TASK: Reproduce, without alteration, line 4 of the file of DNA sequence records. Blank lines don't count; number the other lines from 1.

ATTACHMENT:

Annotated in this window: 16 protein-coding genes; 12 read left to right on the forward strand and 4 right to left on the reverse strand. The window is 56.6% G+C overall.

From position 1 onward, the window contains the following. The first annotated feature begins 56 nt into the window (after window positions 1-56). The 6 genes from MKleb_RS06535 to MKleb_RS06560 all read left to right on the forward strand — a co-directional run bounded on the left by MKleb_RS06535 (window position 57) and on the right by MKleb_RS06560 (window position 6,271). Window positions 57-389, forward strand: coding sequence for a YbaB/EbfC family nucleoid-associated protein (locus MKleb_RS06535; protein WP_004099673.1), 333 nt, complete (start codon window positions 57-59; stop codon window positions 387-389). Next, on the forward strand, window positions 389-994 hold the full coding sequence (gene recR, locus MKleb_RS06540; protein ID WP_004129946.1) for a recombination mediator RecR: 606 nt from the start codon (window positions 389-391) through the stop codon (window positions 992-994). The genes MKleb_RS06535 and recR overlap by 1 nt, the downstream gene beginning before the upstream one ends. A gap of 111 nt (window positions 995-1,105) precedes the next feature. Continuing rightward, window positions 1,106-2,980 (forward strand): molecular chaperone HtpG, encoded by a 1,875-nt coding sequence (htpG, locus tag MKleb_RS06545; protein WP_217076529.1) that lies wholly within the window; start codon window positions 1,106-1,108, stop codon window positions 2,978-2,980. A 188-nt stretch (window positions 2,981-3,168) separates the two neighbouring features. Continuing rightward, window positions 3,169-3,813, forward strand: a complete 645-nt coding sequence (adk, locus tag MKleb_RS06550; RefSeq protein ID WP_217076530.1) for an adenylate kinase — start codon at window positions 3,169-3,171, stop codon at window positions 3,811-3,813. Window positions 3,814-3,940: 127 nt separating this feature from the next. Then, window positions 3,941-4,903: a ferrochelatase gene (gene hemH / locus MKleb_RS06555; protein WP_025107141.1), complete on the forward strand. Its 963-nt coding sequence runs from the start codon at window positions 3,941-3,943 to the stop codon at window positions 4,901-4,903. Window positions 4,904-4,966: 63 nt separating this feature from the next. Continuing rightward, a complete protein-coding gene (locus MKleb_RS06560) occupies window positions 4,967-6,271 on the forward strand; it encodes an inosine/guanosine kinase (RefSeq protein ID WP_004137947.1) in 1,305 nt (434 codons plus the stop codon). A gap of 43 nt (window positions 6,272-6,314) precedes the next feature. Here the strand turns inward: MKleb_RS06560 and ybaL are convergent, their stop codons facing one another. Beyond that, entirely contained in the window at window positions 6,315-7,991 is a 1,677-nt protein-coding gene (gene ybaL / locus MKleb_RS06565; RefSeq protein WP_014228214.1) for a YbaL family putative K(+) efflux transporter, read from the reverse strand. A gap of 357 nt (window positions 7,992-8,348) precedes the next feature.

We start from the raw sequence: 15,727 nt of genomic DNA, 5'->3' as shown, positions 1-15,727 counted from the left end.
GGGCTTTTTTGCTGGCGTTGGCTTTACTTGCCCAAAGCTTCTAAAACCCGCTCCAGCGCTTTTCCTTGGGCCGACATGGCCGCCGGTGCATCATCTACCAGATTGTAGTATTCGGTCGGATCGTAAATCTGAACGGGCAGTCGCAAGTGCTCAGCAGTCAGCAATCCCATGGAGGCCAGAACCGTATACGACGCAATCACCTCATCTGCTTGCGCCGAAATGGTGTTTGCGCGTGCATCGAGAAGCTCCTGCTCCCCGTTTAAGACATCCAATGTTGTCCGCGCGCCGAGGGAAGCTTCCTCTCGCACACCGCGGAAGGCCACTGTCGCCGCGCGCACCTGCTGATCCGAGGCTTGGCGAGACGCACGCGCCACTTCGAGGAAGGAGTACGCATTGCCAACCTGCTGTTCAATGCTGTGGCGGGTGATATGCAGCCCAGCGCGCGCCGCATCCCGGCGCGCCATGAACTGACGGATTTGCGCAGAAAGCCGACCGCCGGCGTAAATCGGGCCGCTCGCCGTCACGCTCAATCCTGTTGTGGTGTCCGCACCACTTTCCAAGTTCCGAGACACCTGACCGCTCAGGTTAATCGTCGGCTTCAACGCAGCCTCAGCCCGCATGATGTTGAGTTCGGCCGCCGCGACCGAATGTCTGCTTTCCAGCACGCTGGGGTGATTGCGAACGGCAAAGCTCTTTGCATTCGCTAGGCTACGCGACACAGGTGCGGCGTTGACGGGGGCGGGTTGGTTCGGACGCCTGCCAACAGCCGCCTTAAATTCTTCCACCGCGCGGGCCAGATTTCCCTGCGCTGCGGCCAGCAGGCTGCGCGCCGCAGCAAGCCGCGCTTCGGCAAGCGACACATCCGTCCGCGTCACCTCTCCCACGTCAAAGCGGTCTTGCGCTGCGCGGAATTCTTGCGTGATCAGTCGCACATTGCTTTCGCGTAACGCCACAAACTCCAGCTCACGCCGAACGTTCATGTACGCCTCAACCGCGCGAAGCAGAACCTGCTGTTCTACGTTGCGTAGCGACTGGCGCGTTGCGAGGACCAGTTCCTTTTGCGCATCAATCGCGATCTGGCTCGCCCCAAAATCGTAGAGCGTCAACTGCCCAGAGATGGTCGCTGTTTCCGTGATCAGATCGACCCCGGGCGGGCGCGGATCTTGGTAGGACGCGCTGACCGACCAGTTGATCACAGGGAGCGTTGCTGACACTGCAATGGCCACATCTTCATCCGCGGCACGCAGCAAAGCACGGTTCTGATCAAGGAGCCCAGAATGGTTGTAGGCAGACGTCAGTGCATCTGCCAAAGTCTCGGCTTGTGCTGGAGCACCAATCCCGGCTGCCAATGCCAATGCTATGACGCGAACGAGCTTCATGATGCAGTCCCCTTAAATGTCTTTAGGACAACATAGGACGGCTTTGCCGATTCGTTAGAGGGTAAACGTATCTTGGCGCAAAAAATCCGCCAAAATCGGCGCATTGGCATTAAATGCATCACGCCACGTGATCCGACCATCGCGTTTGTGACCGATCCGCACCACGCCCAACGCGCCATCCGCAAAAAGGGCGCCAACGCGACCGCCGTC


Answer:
GGGCTTTTTTGCTGGCGTTGGCTTTACTTGCCCAAAGCTTCTAAAACCCGCTCCAGCGCTTTTCCTTGGGCCGACATGGCCGCCGGTGCATCATCTACCAGATTGTAGTATTCGGTCGGATCGTAAATCTGAACGGGCAGTCGCAAGTGCTCAGCAGTCAGCAATCCCATGGAGGCCAGAACCGTATACGACGCAATCACCTCATCTGCTTGCGCCGAAATGGTGTTTGCGCGTGCATCGAGAAGCTCCTGCTCCCCGTTTAAGACATCCAATGTTGTCCGCGCGCCGAGGGAAGCTTCCTCTCGCACACCGCGGAAGGCCACTGTCGCCGCGCGCACCTGCTGATCCGAGGCTTGGCGAGACGCACGCGCCACTTCGAGGAAGGAGTACGCATTGCCAACCTGCTGTTCAATGCTGTGGCGGGTGATATGCAGCCCAGCGCGCGCCGCATCCCGGCGCGCCATGAACTGACGGATTTGCGCAGAAAGCCGACCGCCGGCGTAAATCGGGCCGCTCGCCGTCACGCTCAATCCTGTTGTGGTGTCCGCACCACTTTCCAAGTTCCGAGACACCTGACCGCTCAGGTTAATCGTCGGCTTCAACGCAGCCTCAGCCCGCATGATGTTGAGTTCGGCCGCCGCGACCGAATGTCTGCTTTCCAGCACGCTGGGGTGATTGCGAACGGCAAAGCTCTTTGCATTCGCTAGGCTACGCGACACAGGTGCGGCGTTGACGGGGGCGGGTTGGTTCGGACGCCTGCCAACAGCCGCCTTAAATTCTTCCACCGCGCGGGCCAGATTTCCCTGCGCTGCGGCCAGCAGGCTGCGCGCCGCAGCAAGCCGCGCTTCGGCAAGCGACACATCCGTCCGCGTCACCTCTCCCACGTCAAAGCGGTCTTGCGCTGCGCGGAATTCTTGCGTGATCAGTCGCACATTGCTTTCGCGTAACGCCACAAACTCCAGCTCACGCCGAACGTTCATGTACGCCTCAACCGCGCGAAGCAGAACCTGCTGTTCTACGTTGCGTAGCGACTGGCGCGTTGCGAGGACCAGTTCCTTTTGCGCATCAATCGCGATCTGGCTCGCCCCAAAATCGTAGAGCGTCAACTGCCCAGAGATGGTCGCTGTTTCCGTGATCAGATCGACCCCGGGCGGGCGCGGATCTTGGTAGGACGCGCTGACCGACCAGTTGATCACAGGGAGCGTTGCTGACACTGCAATGGCCACATCTTCATCCGCGGCACGCAGCAAAGCACGGTTCTGATCAAGGAGCCCAGAATGGTTGTAGGCAGACGTCAGTGCATCTGCCAAAGTCTCGGCTTGTGCTGGAGCACCAATCCCGGCTGCCAATGCCAATGCTATGACGCGAACGAGCTTCATGATGCAGTCCCCTTAAATGTCTTTAGGACAACATAGGACGGCTTTGCCGATTCGTTAGAGGGTAAACGTATCTTGGCGCAAAAAATCCGCCAAAATCGGCGCATTGGCATTAAATGCATCACGCCACGTGATCCGACCATCGCGTTTGTGACCGATCCGCACCACGCCCAACGCGCCATCCGCAAAAAGGGCGCCAACGCGACCGCCGTC